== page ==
I intentionally prioritized creating moments where I felt present and could continue to stoke the fire that I believe makes me myself. I think for students going through a similar feeling of isolation and loss of identity this can be the step that makes online school authentic and enjoyable.
Reframing the value of time
The final lessons of this online world I wanted to share has been the most meaningful experience I’ve gotten out of online school. I’ve grown up appreciating time because it was limited, so when this ley line of thought was thrown into limbo, I had to develop a deeper understanding of what time meant to me. Ultimately, this meant finding opportunities and projects that would not simply fill my time, but were worth my time. I had to reframe what was valuable to me as a learner. This meant understanding that while my availability opened and my ambitions grew, quantity is not a substitute for quality. If I spent all this extra time filling my resume by half-heartedly dipping into a lot of projects that seemed easy and only sparked my interest, then it would not feel like time well spent. When lots of opportunities are rolling in and you have the ability to cram things into your schedule, and you’re looking for a sense of fulfillment without fully understanding what that looks like to you, it’s very easy to become a worker bee. Personally, I don’t think that should ever be the intention of work. Once again, it was a conscious decision to reframe my way of thinking. I had to dig deep to reaffirm my personal values and goals over the next year of my life. After forming that framework it became a lot easier to narrow down opportunities that fit my interest and worked with my schedule.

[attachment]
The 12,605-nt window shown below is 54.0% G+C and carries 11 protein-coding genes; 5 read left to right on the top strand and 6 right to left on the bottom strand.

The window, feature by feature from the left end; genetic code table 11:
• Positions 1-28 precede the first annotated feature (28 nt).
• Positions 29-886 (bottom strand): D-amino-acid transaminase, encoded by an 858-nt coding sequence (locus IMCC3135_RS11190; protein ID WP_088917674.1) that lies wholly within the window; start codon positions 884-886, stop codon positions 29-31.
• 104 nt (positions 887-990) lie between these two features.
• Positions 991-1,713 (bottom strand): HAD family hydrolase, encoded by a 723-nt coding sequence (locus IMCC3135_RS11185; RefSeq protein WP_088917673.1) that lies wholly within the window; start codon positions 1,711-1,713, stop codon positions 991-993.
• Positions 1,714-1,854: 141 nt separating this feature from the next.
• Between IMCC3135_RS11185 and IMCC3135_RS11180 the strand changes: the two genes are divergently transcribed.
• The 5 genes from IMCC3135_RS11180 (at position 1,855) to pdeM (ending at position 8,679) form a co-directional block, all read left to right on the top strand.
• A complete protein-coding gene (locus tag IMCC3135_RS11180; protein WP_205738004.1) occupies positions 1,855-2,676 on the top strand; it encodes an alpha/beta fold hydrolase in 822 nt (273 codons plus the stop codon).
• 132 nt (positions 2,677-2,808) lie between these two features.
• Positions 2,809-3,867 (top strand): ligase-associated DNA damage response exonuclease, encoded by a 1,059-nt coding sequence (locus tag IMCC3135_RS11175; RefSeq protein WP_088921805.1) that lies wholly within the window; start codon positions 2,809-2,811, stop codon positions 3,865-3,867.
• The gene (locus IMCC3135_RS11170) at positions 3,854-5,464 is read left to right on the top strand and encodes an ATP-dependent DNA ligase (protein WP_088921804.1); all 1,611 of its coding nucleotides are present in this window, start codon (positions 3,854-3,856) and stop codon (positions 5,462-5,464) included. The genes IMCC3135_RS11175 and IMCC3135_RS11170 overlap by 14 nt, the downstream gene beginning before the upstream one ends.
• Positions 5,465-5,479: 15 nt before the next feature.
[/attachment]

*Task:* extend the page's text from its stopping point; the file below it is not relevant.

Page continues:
To me, this was one of the harder processes to go through during my online school transition, simply because it was trying to plan the unknown. We have little knowledge of what the world will look like two to three months down the line. Attempting to find a path and locking on to long-term opportunities was difficult for a planner like me, because there was no certainty. I found that the only way to overcome this was with pure intentions and good faith. It really was a case of trusting the process and taking the leap. I encourage students to take the time to really get to know their passions on a deeper level to begin the process of making this time not only productive, but meaningful.
Those are my three main takeaways from online learning. My goal was really about adding substance, continuing personal growth and development. This is what I needed to prioritize as a student to continue to make these formative years a transformative time — not only for my mind, but for my spirit. I think pondering these three lessons can do nothing but add to your journey as an online student and make it a more layered positive experience. As I went through online school I would constantly evaluate and ask myself what’s missing. This allowed me to really fill in gaps and solidify the creation of more innate personal developmental moments that I think you can only get through schooling. I want students to feel motivated to take this time and truly make it everything they want it to be. Different does not have to mean bad. Students having the tools to make the online school what they need it to be for themselves is essential. It’s what will change the perspective from a time of physical restriction to mental creative freedom. I think that’s what brings the spark of joy back into learning.